Convenience foods is one of the reasons people are using prepackaged foods that have sodium added, so I thought we could talk specifically about that. Not processed foods, but to pick on a type of food, but to say that, you know, for convenience, the food is prepared this way and it has things in it that limit your discretion in how much salt is added and give some advice on that. Nobody has time to cook from scratch. People probably don't even know what the term means anymore.

And, then, beverages would be a place to discuss water and the sodium content of beverages, and in general, the sodium content of beverages is not an issue, but it would be a place to discuss water intake and implications of sodium recommendations for beverage intake.

DR. DWYER: With the prepackaged foods, aren't there some now that are low in sodium? I thought there was a whole big trial of that, and I thought that DASH used convenience foods for part of its --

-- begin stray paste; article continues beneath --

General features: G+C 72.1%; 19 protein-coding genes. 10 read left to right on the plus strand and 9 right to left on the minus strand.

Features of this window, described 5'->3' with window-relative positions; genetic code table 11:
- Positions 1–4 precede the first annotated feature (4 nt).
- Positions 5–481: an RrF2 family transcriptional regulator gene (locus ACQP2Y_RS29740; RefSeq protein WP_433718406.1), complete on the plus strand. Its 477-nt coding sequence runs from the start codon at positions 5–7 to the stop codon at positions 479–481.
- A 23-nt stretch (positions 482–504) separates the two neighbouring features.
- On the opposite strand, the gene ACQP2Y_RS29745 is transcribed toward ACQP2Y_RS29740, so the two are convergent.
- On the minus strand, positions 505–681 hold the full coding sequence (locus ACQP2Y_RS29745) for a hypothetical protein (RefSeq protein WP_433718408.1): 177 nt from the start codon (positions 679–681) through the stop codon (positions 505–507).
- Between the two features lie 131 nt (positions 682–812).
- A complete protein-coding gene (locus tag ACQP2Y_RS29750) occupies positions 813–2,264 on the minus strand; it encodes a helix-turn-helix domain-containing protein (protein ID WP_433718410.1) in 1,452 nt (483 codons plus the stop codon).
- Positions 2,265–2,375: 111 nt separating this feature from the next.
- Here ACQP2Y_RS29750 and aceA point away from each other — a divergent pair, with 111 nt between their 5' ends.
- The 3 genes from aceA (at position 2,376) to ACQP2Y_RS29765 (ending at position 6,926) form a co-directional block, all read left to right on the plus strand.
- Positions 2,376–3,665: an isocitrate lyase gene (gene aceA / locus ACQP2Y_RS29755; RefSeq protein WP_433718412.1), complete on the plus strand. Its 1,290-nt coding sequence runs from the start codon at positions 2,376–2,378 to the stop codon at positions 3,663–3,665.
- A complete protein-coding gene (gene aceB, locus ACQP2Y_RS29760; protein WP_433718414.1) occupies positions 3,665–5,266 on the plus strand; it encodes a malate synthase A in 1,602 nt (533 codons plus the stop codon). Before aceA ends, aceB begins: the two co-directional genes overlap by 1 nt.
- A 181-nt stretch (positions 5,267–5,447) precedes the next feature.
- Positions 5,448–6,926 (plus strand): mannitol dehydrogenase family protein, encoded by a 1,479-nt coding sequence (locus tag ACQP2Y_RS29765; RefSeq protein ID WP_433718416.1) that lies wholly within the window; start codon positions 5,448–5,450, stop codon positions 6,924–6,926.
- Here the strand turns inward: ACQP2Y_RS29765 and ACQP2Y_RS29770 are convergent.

DR. KUMANYIKA: There are definitely some packaged foods that have less sodium, but on average, the same foods processed for convenience is a lot higher in sodium than if you hadn't processed it, you know, if you bought it, if buy it, bring it home from scratch. So, people should see that there's a trade off in the convenience foods and read labels. I mean, a lot of this is going to point to reading labels, because among the products available, they can see --

DR. DWYER: Yes, what I'm suggesting is making further distinctions. I'm well aware that there's a difference in the processed, but beyond that, it seems to me for the 21st Century, we need to go the next step and differentiate a little more, you know --